## 1 Introduction

The degradation of concrete infrastructures is a growing concern in cold countries due to the high costs of maintenance and repair. Research to tackle freeze-thaw related problems has been studied for many years, but has not been fully explained yet. The evaluation of resistance of concrete caused by Freezing and Thawing (F-T) cycles is mainly evaluated by accelerated laboratory tests which are subject to several standards such as, UNE 12390-9 [1], ASTM C666/C666M-03 [2], JIS A 1148-2001 [3], and Rilem TC 176-IDC [4, 5], among others.

The damage caused by freeze-thaw cycles in concrete is a complex process in which a dilation is produced of cement paste and/or aggregates when the water is frozen in a porous structure among others factors. This dilation process produces stress and when it goes beyond the limit the desintegration of the material may occur. The produced stresses are believed to be due to several factors, such as: hydraulic pressure generated when growing ice crystals displace unfrozen water, growth of capillary ice crystals, and osmotic pressures.

The strain variations have been characterized by several authors using strain gauges at the surfaces [6-7-8-9] or embedded in the specimens [10-11-12]. It is, generally known that concrete exhibits predominately linear contractions down to -20ºC [13] and a hysteresis may be observed in the strain temperature behaviour. Recently, investigations have shown the possibilities of fiber optic sensors embedded in concrete to measures strains [14-15].

In the F-T trials a real-time continuous monitoring of the behaviour of concrete during the tests is limited. In this sense, recent works have been published, where a monitoring of temperature, humidity and ultrasonic velocity was made along with freezing-thawing cycles, using embedded sensors [16] and strain measurements by strain gauges [17].

The embedded sensors and systems are essential for structural damage detection and control. They can be used to sense stress/strains and other parameters like temperature, humidity, and corrosion.

In this respect, the amorphous glass-coated microwires are a novel and quite promising material for technological applications. These microwires are composite materials that consist of metallic nucleus of diameter (from 100 nm to 100 µm) covered by a glass-coating with 500nm-20 µm thickness. Proposed tiny sensors can avoid any disturbance to the stress state of the concrete structure; insulating glass-coating being resistant to the alkaline environment of the cement material and very simple but efficient preparation method [18].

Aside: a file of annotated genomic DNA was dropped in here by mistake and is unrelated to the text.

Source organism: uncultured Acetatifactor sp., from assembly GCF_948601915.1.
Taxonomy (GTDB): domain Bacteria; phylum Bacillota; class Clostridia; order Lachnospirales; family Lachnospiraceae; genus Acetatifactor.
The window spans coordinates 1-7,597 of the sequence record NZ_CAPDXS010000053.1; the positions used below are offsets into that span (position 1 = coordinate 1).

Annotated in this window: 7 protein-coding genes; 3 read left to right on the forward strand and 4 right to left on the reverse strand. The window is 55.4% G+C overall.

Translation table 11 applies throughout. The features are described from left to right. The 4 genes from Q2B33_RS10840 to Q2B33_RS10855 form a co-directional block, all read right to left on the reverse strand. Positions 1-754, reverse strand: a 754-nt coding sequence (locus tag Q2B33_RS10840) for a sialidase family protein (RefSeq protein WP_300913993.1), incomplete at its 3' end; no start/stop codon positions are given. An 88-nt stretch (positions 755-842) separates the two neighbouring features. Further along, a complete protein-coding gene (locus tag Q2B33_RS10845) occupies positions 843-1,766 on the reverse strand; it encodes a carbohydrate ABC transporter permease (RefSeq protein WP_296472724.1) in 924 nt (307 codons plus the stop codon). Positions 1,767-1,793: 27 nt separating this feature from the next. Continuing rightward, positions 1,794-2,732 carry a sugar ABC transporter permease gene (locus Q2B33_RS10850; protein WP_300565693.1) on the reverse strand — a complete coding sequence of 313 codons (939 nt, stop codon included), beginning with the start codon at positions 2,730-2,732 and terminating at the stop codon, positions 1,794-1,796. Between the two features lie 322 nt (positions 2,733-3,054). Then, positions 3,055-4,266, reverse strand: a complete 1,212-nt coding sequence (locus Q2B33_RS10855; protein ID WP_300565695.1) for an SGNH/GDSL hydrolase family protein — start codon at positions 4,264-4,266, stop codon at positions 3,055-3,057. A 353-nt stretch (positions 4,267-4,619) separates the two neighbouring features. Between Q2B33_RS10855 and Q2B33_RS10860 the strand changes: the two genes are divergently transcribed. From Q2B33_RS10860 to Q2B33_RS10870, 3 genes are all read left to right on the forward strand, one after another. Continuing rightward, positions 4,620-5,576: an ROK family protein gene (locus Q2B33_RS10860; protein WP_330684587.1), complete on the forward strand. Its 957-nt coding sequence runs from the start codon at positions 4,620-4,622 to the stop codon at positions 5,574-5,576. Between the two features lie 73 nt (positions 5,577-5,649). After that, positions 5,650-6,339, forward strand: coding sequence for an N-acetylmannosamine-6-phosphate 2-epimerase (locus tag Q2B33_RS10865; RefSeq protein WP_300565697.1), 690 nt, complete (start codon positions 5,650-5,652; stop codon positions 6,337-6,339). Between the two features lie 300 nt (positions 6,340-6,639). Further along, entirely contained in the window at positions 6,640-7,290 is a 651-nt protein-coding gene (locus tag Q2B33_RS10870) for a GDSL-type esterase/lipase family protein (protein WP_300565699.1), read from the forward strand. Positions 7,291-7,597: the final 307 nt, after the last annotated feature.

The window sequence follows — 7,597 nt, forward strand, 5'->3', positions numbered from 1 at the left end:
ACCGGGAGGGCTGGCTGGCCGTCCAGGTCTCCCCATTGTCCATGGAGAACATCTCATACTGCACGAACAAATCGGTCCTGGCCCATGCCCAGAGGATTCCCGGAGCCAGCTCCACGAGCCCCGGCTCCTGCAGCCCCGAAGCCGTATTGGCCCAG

The cement-based stress/strain sensor was developed by utilizing the stress/strain sensing property of an embedded magnetic microwire in cement-based composite (MMCC) [19] where the microwire is placed coaxially in the center of a pick-up coil. This is a contact-less type sensor, that measures the magnetic induction variations related to the modification of hysteresis loop of the embedded microwire. Typically the remagnetization process of Fe-rich microwires runs past the propagation of a single-domain wall [18-21] along the microwire. It de-pins, or disconnects from the microwires end at a certain magnetic field called, the switching field. Consequently an electromotive force is generated when the domain wall passes through the pick-up coil, and a sharp peak may be displayed on the oscilloscope screen.

In our case, induced mechanical stresses when decreasing and increasing the temperature during the freezing-thawing cycles should be expected. Because of these phenomenon, the strain can be both, compressive and tensile, under decreasing or increasing temperature respectively [13].

The aim of this article is to study the internal strain of freeze-thaw exposure by MMCC sensors, as well as strain variations at the surface of the specimens by means of strain gauges. In addition, measurements of ultrasonic pulse velocity through the concrete specimens were taken simultaneously during the freeze-thaw cycle. This study is made in an Ultra High Strength Concrete (UHSC). During the F-T cycles the temperature and relative humidity was monitored together with ultrasonic signals by a Wireless Sensor Network (WSN), and WilTempUs, was developed by the research group. It is believed that strain variations would be an important part of any comprehensive model concerning freeze-thaw behaviour of concrete.

## 2 Experimental Section

In this work a characterization of the microwire and the MMCC sensor was made previously to F-T cycles in the concrete specimens, and to decoupling the possible effects and assess the behaviour of these components in relation to temperature.

### 2.1 Microwire

A glass-coated amorphous microwire with a nominal composition of Fe71.7B13.4Si11Nb3Ni0.9 (magnestostriction constant of λs ≈ 30×10−6), fabricated according to the Taylor-Ulitovsky method [18] was used to fabricate the MMCC sensor. The microwire length was 60 mm. A description of fabrication process can be found at [18, 19].

### 2.2 MMCC sensor